Any student with a disability requiring accommodations in this class is encouraged to contact me after class or in my office. Contact also the Disabled Student Services office in the Ley Student Center to find out how they can be of further assistance.

    Course requirements

    Midterm #1 20%
    Midterm #2 25% (was 20%, now changed)
    Final Exam 30%
    10 Vocab Qu izzes0% (was 5%, now optional, usable as exam preparation)
    Word Journal 20%
    Participation 5%

    In addition to assigned readings specified on the Course Schedule, students are responsible for reading the pages in the Course Content Links, from the bordered grid of links on this page below, as these links become activated on the web.

    Participation points for the course are based students' questions posed or answered in class; my perception of your presence as the course goes on; and submission vs. non-submission of the first 5 words assignment.

    Students are responsible for getting an Owlspace account so they can read the Announcements and take the exams online. Course records will be maintained on the Owlspace site and will be made accessible to each student as far as is possible.

    Word Journal project

    The one significant piece of writing in this class is the Word Journal project. The purpose is to get you attuned to the words in the language used around you. One part of the assignment is to help you expand your vocabulary in the specialized subject matters that you are dealing with in your academic subjects. The other part of the assignment is to notice and collect neologisms and figure out how and why they were created; and to describe the various linguistic processes they demonstrate. The vocabulary you are learning in classes is not that different in kind from the neologisms: all technical vocabulary and jargon, for example, were once neologisms, either borrowed from other languages or created out of existing morphemes.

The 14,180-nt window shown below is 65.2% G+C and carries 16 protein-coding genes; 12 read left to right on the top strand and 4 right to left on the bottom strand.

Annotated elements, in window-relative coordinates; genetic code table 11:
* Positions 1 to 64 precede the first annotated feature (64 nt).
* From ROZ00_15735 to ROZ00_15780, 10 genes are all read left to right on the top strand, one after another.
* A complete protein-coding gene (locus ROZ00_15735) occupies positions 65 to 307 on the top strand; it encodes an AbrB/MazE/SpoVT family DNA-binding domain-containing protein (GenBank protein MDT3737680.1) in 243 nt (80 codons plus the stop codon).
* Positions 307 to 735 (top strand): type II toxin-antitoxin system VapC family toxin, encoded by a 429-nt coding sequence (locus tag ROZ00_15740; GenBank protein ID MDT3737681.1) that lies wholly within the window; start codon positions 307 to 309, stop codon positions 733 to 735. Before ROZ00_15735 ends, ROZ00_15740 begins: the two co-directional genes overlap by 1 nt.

The Word Journal is covered under the Honor Code as well: you have to to 'catch' the words in use yourself -- that means you must hear or read them in a real context, and not take them from anyone else's written or online discussion of them as words; and your definitions for the words must be in your own words. See the three links below under Honor Code issues for further explication.

    The Word Journal will end up kind of long, if you do it right. That is why it is advisable to use the whole semester to collect and write about the words. There is nothing worse than trying to find a whole bunch of words and think of things to write about them in a short period of time. The project will go smoothly if you do a little at a time and keep up with the class so you can use concepts from the course in your observations about the words.

    To help ensure that you are at least collecting words during the semester, and hopefully thinking abut them too, we will have a an assignment due before midterm in which you will submit 5 words, with definitions, that you have collected (no full write-ups necessary); and another due later, in which you will submit another five words, this time with draft writeups.


    Exam coverage